The appellant argued that the “matter” the PCFA concerned was the claim against the respondent, but not the other defendants as they only became involved after QOCS came into effect. The respondent contended however that it meant the “underlying dispute” which was the claim for damages for personal injury and included both the primary and the additional claims. The claimant’s PCFA was entered into in relation to that “matter” and therefore the QOCS was not applicable and the claimant did not have the benefit of this regime in relation to the additional claims.

Lord Justice Hamblen, giving the ruling of the court, agreed with the appellant, noting the comments on Lord Sumption in Plevin v Paragon Personal Finance Ltd that the purpose of the transitional provisions was to preserve vested rights and expectations.

Hamblen LJ said: “As has been explained, the purpose of the QOCS regime is to protect personal injury claimants from adverse costs orders. Originally that protection was provided by legal aid. Later it was provided by the complicated regime of CFAs and ATE policies. Now it is provided by the QOCS regime.

In the present case, we are concerned with proceedings involving additional parties which were commenced after the QOCS regime came into effect. There is no CFA or ATE policy which applies to the claims against those parties. Unless the QOCS regime applies, the Appellant will have no protection against adverse costs orders in respect of such claims. Although it is suggested that a further or amended CFA and ATE policy could have been entered into, that assumes that it would have been lawful so to do after 1 April 2013. Even if it was, the Appellant might legitimately have taken the view that there was no need to do so once the QOCS regime applied.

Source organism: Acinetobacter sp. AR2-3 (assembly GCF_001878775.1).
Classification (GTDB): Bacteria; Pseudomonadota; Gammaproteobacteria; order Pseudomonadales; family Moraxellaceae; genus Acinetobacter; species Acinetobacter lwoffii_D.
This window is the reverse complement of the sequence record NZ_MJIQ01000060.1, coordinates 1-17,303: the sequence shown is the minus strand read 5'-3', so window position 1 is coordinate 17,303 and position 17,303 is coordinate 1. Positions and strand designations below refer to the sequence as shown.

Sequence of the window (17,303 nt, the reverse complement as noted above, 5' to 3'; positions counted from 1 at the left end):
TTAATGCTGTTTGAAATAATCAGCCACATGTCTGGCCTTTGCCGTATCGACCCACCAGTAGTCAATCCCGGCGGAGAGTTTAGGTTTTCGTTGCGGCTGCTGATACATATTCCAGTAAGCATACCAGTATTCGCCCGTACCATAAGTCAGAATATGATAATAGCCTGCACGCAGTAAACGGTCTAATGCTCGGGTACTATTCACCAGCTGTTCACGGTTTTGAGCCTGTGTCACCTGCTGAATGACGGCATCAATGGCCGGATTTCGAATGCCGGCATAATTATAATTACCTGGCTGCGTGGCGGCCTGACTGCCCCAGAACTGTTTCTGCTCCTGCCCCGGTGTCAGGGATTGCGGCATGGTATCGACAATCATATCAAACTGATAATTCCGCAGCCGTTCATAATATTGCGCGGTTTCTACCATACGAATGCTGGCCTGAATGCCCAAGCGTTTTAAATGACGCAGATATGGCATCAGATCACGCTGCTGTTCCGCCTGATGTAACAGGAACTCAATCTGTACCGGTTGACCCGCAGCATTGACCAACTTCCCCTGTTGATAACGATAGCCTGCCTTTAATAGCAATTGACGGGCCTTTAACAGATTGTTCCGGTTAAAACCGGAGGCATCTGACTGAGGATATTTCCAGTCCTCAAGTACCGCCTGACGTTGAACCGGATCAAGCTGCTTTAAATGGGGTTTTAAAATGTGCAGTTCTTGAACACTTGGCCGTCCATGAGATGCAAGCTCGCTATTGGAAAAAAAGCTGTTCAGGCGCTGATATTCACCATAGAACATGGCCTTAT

At the time of the inception of QOCS, the appellant had no vested rights or expectations in respect of claims against the second or third defendants. Its sole rights and expectations concerned the claim against the respondent, which alone was the subject matter of the PCFAs.

At the time of the PCFAs, the ‘underlying dispute’ was the claim against the respondent, which was the only existing claim at that time. Similarly, it alone was the subject of the retainer…”

It was found therefore that the judge at first instance should have concluded that the QOCS regime applied to the claims made against the second and third defendants. That would have been a highly material factor to be taken into account in determining whether the appellant should be liable to pay to the respondent the costs it had to pay the second and third defendants. Recorder Edge’s order had made the appellant “indirectly liable for costs which could not be enforced against him directly”.

Hamblen LJ also cited Wagenaar v Weekend Travel Ltd [2015] 1 WLR 1968 in which it was held that where the QOCS regime applied to the main claim but not to the third party proceedings, a successful defendant would not be able to enforce its costs order against the claimant and so the costs of the third party proceedings would lie where they fell.  He observed that “it would be surprising if a different result was to follow in a case such as the present where, although the QOCS regime does not apply to the claim against the defendant, it does apply to the claim against the additional parties”.


This is an important decision which helps to further clarify the position on QOCS. Claimants can now be confident that they will receive QOCS protection where parties have been added to proceedings after 1 April 2013.